The NBER's Working Group on Cohort Studies met on May 11-12 in Cambridge. Working Group Director Dora Costa of University of California, Los Angeles organized the meeting, which honored Robert Fogel. These researchers' papers were presented and discussed:
Martha J. Bailey, University of Michigan and NBER, and Alfia Karimova and Michael J. Murto, University of Michigan
The Determinants of Life Expectancy in the 20th Century U.S.: Evidence from the LIFE-M Project
Today, differences in U.S. life expectancy are large and increasing by socio-economic status for men and women. With newly available data from the LIFE-M project, this paper uses vital statistics from North Carolina linked to the 1940 Census to shed light on how household income and educational attainment are associated with age at death for cohorts born in the early twentieth century. For men born from 1900 to 1918, Bailey, Karimova, and Murto find that higher educational attainment and household income in early adulthood are not associated with longer life. For women, however, socio-economic status in early adulthood is strongly associated with life expectancy. For women born from 1900 to 1918, one additional year of education is associated with a 0.4-year increase in longevity and an increase of household income by 10 percent is associated with an approximately 0.1-year increase in life expectancy. Interestingly, childhood income for cohorts born in the 1920s and 1930s is not correlated with life expectancy for men or women. The researchers compare their estimates to others later in the 20th century to place recent trends in longer-term context. Future work will extend this analysis to include death records from additional states.
Joseph P. Ferrie, Northwestern University and NBER
Socioeconomic Status & Child Mortality in the U.S., 1850-1940
Richard H. Steckel, Ohio State University and NBER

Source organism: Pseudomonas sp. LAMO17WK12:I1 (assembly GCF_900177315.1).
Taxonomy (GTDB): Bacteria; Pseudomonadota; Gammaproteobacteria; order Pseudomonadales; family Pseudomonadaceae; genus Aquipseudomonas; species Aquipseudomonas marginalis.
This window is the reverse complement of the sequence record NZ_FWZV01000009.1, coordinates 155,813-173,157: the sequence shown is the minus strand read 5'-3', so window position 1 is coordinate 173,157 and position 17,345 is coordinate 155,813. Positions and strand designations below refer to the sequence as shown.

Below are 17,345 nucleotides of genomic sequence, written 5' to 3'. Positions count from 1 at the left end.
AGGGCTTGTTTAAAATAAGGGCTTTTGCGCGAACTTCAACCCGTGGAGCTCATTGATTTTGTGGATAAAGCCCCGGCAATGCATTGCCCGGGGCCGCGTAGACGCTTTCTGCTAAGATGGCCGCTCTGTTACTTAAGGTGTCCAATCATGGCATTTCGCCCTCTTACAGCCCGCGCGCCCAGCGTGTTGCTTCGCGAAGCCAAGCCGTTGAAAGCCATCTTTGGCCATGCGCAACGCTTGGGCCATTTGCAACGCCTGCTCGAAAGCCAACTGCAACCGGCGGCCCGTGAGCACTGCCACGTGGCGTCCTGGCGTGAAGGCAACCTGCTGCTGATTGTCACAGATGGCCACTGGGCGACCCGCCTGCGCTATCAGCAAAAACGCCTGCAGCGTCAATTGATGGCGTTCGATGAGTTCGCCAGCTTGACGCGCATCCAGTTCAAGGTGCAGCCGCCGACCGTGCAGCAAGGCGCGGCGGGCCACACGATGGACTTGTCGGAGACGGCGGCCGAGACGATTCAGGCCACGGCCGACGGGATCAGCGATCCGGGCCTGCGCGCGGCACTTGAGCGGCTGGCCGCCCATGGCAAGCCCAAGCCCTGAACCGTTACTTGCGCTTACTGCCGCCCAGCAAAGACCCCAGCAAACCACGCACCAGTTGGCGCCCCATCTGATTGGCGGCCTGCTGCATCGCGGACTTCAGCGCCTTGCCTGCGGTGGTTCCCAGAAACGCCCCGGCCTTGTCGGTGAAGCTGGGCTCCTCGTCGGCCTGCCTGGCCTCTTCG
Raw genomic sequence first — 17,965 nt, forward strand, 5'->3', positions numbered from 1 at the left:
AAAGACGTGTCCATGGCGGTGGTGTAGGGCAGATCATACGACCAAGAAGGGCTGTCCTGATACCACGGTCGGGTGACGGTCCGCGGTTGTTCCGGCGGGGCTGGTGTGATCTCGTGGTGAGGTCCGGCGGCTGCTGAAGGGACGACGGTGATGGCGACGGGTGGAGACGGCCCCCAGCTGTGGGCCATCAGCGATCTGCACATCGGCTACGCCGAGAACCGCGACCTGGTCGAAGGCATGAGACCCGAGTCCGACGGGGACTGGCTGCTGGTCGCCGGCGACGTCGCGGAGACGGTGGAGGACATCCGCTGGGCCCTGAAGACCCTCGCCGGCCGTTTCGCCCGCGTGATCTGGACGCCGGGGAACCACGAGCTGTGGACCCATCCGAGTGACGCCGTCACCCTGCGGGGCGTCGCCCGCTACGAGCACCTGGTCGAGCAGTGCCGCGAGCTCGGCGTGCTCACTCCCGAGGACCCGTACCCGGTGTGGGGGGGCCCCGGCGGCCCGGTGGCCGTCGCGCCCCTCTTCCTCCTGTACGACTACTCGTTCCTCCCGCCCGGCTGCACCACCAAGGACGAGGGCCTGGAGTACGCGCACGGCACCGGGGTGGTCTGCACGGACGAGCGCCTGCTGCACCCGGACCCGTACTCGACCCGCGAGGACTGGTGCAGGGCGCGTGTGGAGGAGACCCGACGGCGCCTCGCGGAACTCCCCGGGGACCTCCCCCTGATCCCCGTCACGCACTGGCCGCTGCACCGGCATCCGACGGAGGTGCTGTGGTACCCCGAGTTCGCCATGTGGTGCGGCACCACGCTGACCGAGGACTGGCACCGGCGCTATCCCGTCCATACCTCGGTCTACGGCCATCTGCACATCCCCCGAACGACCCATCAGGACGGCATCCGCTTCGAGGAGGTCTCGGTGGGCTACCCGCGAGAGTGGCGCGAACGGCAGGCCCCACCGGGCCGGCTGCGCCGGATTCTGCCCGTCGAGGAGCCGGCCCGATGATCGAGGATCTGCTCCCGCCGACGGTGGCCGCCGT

Height and Happiness
Intergenerational Transmission of Wartime Trauma
Hoyt Bleakley, University of Michigan and NBER
The Hookworm Again
Chulhee Lee, Seoul National University
Nutrition, Health, and Human Capital Development: Evidence from South Korea, 1946-1977
The rapid economic growth of South Korea during the second half of the 20th century has resulted in an immense improvement in the standards of living of the country's population. However, neither how the living conditions in South Korea changed over time nor the major factors that produced such changes have been understood completely. Using newly collected archival data, Lee investigates how nutritional availability in two crucial periods for human growth, namely, early childhood (from conception to age 3) and adolescence (from age 12 to 16), affected the heights of South Korean conscripts born from 1946-1957. Results strongly suggest nutrition was an important determining factor of biological standards of living as indicated by adult height. Provisions of calories and protein were associated strongly with larger stature. Food availability during early childhood was more critical for human growth than nutrition in adolescence. Nutrition in growing ages also had a strong effect on educational attainment. Increased nutritional supply in adolescence mitigated the negative consequences of early-life exposure to the Korean War. Improved nutrition in early childhood and adolescence accounted for 30% to 50% of the increase in adult height (about 2 cm) that was gained between the 1951 and 1957 birth cohorts, respectively. Increased nutritional availability during early childhood explains the majority of the contribution.